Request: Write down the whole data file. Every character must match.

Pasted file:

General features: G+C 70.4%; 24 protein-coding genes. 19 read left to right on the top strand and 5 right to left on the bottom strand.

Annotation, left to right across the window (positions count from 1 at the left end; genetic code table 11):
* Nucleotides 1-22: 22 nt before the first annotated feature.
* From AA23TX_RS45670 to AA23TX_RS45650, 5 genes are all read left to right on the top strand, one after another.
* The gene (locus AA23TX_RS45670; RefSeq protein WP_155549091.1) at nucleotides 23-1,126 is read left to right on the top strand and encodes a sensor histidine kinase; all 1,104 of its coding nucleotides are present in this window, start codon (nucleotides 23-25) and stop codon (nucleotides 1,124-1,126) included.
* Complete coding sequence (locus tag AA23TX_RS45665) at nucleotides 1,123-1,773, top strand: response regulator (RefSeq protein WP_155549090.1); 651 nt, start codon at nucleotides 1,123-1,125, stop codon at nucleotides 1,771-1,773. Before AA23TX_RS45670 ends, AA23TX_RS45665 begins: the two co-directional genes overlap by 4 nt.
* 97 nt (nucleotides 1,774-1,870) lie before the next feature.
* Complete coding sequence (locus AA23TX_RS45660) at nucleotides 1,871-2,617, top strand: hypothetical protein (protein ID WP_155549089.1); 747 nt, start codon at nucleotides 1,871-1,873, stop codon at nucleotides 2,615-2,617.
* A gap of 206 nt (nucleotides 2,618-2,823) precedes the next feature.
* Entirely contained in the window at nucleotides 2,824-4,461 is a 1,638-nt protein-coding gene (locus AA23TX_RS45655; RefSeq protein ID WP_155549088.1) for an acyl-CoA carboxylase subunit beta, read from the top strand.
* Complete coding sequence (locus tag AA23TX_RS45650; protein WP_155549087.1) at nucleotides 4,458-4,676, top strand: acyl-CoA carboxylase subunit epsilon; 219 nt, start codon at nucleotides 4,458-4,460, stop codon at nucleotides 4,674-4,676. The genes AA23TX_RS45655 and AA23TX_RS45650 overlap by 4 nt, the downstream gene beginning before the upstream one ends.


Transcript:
General features: G+C 70.4%; 24 protein-coding genes. 19 read left to right on the top strand and 5 right to left on the bottom strand.

Annotation, left to right across the window (positions count from 1 at the left end; genetic code table 11):
* Nucleotides 1-22: 22 nt before the first annotated feature.
* From AA23TX_RS45670 to AA23TX_RS45650, 5 genes are all read left to right on the top strand, one after another.
* The gene (locus AA23TX_RS45670; RefSeq protein WP_155549091.1) at nucleotides 23-1,126 is read left to right on the top strand and encodes a sensor histidine kinase; all 1,104 of its coding nucleotides are present in this window, start codon (nucleotides 23-25) and stop codon (nucleotides 1,124-1,126) included.
* Complete coding sequence (locus tag AA23TX_RS45665) at nucleotides 1,123-1,773, top strand: response regulator (RefSeq protein WP_155549090.1); 651 nt, start codon at nucleotides 1,123-1,125, stop codon at nucleotides 1,771-1,773. Before AA23TX_RS45670 ends, AA23TX_RS45665 begins: the two co-directional genes overlap by 4 nt.
* 97 nt (nucleotides 1,774-1,870) lie before the next feature.
* Complete coding sequence (locus AA23TX_RS45660) at nucleotides 1,871-2,617, top strand: hypothetical protein (protein ID WP_155549089.1); 747 nt, start codon at nucleotides 1,871-1,873, stop codon at nucleotides 2,615-2,617.
* A gap of 206 nt (nucleotides 2,618-2,823) precedes the next feature.
* Entirely contained in the window at nucleotides 2,824-4,461 is a 1,638-nt protein-coding gene (locus AA23TX_RS45655; RefSeq protein ID WP_155549088.1) for an acyl-CoA carboxylase subunit beta, read from the top strand.
* Complete coding sequence (locus tag AA23TX_RS45650; protein WP_155549087.1) at nucleotides 4,458-4,676, top strand: acyl-CoA carboxylase subunit epsilon; 219 nt, start codon at nucleotides 4,458-4,460, stop codon at nucleotides 4,674-4,676. The genes AA23TX_RS45655 and AA23TX_RS45650 overlap by 4 nt, the downstream gene beginning before the upstream one ends.